Decided - The FindLaw Noteworthy Decisions and Settlements Blog

September 2015 Archives

The USS Cole was refueling in Yemen in October of 2000 when two al-Qaeda suicide bombers blew a hole in its hull. The attack killed 17 sailors and injured another 39. Fifteen of the injured sailors and three of their spouses filed a federal lawsuit against Sudan in 2010, claiming the country helped facilitate the bombing by lending material support to al-Qaeda.

The victims won the case, and now a federal appeals court in New York is ordering three banks to turn over Sudanese funds to satisfy the judgment.

The Batmobile is one of the most recognizable cars in the world. The fins, the gadgets, the weaponry: all singular to the Caped Crusader, and all very inviting to copycats.

But those looking to steal the Batmobile's signature look better beware. The 9th Circuit has ruled that Batman's costar car is sufficiently distinctive to warrant copyright protections.

It hasn't been a great year for General Motors. The auto manufacturer has been plagued with recalls and lawsuits regarding potentially deadly ignition switch defects. In all, GM's faulty ignition switch has been tied to at least 124 deaths.

Now the company is paying $900 million to the criminal charges related to the ignition switch. So where does GM go from here, and what will the settlement mean for existing civil lawsuits?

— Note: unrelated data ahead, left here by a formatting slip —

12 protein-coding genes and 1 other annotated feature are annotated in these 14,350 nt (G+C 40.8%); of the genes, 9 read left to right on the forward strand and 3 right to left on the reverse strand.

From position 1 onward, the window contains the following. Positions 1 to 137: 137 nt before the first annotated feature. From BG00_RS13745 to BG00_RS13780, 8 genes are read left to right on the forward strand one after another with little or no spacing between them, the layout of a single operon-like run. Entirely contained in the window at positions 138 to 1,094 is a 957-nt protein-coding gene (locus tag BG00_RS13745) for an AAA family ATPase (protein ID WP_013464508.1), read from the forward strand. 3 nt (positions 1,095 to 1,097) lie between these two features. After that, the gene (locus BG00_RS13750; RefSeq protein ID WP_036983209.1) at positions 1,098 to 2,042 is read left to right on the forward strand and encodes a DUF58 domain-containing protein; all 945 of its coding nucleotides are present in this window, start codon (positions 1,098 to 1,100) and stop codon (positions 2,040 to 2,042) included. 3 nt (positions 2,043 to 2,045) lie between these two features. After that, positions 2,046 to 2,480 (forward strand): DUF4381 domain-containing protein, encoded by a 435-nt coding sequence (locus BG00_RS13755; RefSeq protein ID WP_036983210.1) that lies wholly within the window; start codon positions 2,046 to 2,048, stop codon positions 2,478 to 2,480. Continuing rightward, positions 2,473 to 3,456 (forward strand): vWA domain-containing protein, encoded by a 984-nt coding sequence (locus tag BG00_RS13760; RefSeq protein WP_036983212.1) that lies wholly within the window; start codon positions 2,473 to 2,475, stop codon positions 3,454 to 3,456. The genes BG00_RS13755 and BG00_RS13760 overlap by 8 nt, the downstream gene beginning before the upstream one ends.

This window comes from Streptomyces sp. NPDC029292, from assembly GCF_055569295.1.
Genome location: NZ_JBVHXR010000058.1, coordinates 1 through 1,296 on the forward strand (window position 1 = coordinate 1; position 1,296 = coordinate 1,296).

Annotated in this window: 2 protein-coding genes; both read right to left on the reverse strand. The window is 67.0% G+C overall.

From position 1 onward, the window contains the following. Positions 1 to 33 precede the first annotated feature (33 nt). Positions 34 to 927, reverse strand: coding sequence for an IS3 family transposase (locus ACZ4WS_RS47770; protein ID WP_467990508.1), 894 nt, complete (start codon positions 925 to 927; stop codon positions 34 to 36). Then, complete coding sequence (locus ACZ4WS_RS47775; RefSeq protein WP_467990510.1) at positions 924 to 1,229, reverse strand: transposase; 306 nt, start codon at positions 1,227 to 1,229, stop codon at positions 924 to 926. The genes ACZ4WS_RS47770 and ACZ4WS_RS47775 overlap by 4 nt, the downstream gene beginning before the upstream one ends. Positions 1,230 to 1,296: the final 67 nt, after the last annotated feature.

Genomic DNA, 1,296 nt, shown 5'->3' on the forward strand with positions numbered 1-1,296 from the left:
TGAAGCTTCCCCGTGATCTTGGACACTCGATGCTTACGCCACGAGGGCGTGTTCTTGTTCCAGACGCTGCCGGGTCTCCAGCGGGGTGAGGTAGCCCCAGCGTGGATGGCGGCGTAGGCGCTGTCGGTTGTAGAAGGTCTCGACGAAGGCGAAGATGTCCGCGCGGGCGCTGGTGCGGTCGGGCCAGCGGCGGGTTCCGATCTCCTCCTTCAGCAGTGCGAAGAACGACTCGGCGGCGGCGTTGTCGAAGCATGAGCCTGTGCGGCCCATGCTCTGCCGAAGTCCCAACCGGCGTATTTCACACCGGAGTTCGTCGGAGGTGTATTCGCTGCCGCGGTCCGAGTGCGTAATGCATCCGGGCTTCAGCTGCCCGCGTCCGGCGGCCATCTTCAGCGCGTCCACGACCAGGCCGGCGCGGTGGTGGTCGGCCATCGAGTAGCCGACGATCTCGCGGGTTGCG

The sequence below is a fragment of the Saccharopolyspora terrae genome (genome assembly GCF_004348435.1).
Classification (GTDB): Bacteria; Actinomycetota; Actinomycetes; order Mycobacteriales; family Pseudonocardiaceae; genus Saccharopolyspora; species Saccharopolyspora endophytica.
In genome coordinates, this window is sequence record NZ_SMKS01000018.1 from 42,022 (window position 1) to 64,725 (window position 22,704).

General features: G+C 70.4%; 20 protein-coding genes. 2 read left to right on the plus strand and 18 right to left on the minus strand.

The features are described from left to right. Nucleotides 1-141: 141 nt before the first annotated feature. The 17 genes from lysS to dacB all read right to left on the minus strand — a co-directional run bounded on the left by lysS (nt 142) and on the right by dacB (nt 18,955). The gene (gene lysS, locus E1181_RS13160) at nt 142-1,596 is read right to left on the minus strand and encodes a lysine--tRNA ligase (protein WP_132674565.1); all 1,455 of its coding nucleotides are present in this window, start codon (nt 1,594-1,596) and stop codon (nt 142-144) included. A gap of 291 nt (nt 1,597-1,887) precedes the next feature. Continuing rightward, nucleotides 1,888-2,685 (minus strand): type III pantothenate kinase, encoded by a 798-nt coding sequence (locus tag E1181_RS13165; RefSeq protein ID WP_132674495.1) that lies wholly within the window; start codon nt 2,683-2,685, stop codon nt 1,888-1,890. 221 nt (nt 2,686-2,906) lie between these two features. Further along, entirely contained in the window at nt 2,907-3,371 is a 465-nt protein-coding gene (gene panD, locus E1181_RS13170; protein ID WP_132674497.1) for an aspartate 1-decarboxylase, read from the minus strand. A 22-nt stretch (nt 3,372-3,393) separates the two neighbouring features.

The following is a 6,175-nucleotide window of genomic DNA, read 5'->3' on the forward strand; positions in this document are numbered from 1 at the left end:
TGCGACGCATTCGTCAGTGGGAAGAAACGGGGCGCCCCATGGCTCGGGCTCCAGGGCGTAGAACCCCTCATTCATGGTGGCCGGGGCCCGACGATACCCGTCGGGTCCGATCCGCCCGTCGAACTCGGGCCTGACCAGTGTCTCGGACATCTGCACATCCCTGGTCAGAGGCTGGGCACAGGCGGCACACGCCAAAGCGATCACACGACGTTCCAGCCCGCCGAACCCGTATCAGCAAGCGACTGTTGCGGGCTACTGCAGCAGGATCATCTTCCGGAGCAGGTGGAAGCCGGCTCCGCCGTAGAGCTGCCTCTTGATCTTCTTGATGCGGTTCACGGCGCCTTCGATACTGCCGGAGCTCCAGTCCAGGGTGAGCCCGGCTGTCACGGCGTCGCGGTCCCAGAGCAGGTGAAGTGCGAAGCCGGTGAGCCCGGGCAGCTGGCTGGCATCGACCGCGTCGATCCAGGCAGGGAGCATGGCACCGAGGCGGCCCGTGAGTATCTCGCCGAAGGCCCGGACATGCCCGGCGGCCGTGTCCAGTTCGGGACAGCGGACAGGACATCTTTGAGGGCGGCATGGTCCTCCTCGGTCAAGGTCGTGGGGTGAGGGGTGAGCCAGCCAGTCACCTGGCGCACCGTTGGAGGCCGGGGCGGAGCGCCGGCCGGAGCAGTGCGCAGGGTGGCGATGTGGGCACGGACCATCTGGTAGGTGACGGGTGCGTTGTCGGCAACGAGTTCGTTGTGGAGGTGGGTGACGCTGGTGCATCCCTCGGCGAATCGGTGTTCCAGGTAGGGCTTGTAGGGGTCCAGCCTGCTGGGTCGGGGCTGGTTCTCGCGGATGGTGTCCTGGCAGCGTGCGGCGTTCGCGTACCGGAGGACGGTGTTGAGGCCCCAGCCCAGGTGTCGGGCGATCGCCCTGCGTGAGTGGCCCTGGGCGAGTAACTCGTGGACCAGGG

Public Is Subject to Voter Control: WA High Court Nixes Charter Schools

Weeks after the start of a new school year, Washington State's high court ruled that it is unconstitutional to fund charter schools with money from public coffers. The ruling reignited a national debate, raging for decades, about the controversial hybrid form of education that borrows from both the public and private school systems.

The Washington court concluded that charters are not "common schools" and cannot receive public money. "A common school, within the meaning of our constitution, is one that is common to all children of proper age and capacity, free, and subject to and under the control of the qualified voters of the school district," the opinion stated. Diverting public moneys for institutions that do not meet this definition violates the state's constitution.

StarKist is offering aggrieved customers the option of $25 in cash or $50 in tuna in order to settle a class action lawsuit that accused the tuna company of shorting the amount of fish in its cans.

The total payout will come to about $8 million, although StarKist has not admitted any fault.